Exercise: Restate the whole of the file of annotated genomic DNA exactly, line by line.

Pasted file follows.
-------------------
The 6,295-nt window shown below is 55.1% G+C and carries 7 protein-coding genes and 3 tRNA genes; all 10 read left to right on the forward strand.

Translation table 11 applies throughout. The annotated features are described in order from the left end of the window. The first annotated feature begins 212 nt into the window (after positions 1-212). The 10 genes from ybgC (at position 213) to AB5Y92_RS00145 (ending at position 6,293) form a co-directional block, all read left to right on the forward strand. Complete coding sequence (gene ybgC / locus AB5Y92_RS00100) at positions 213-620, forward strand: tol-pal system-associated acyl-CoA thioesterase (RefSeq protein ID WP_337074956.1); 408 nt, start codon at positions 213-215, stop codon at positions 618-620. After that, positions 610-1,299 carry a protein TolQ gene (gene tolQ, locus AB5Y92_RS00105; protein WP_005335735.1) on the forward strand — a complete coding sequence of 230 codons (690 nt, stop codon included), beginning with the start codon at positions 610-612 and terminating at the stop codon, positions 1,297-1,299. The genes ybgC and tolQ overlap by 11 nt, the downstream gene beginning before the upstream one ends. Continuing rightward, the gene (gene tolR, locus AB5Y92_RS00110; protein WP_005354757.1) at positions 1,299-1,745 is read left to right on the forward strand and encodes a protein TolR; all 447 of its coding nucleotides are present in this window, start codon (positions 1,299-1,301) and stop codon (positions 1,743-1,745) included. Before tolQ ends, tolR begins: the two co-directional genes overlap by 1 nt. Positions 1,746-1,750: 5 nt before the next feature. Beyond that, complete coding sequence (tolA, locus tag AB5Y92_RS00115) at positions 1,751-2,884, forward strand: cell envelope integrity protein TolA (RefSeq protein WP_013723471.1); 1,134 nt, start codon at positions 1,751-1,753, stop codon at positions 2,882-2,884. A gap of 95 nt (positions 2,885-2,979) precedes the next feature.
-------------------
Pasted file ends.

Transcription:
The 6,295-nt window shown below is 55.1% G+C and carries 7 protein-coding genes and 3 tRNA genes; all 10 read left to right on the forward strand.

Translation table 11 applies throughout. The annotated features are described in order from the left end of the window. The first annotated feature begins 212 nt into the window (after positions 1-212). The 10 genes from ybgC (at position 213) to AB5Y92_RS00145 (ending at position 6,293) form a co-directional block, all read left to right on the forward strand. Complete coding sequence (gene ybgC / locus AB5Y92_RS00100) at positions 213-620, forward strand: tol-pal system-associated acyl-CoA thioesterase (RefSeq protein ID WP_337074956.1); 408 nt, start codon at positions 213-215, stop codon at positions 618-620. After that, positions 610-1,299 carry a protein TolQ gene (gene tolQ, locus AB5Y92_RS00105; protein WP_005335735.1) on the forward strand — a complete coding sequence of 230 codons (690 nt, stop codon included), beginning with the start codon at positions 610-612 and terminating at the stop codon, positions 1,297-1,299. The genes ybgC and tolQ overlap by 11 nt, the downstream gene beginning before the upstream one ends. Continuing rightward, the gene (gene tolR, locus AB5Y92_RS00110; protein WP_005354757.1) at positions 1,299-1,745 is read left to right on the forward strand and encodes a protein TolR; all 447 of its coding nucleotides are present in this window, start codon (positions 1,299-1,301) and stop codon (positions 1,743-1,745) included. Before tolQ ends, tolR begins: the two co-directional genes overlap by 1 nt. Positions 1,746-1,750: 5 nt before the next feature. Beyond that, complete coding sequence (tolA, locus tag AB5Y92_RS00115) at positions 1,751-2,884, forward strand: cell envelope integrity protein TolA (RefSeq protein WP_013723471.1); 1,134 nt, start codon at positions 1,751-1,753, stop codon at positions 2,882-2,884. A gap of 95 nt (positions 2,885-2,979) precedes the next feature.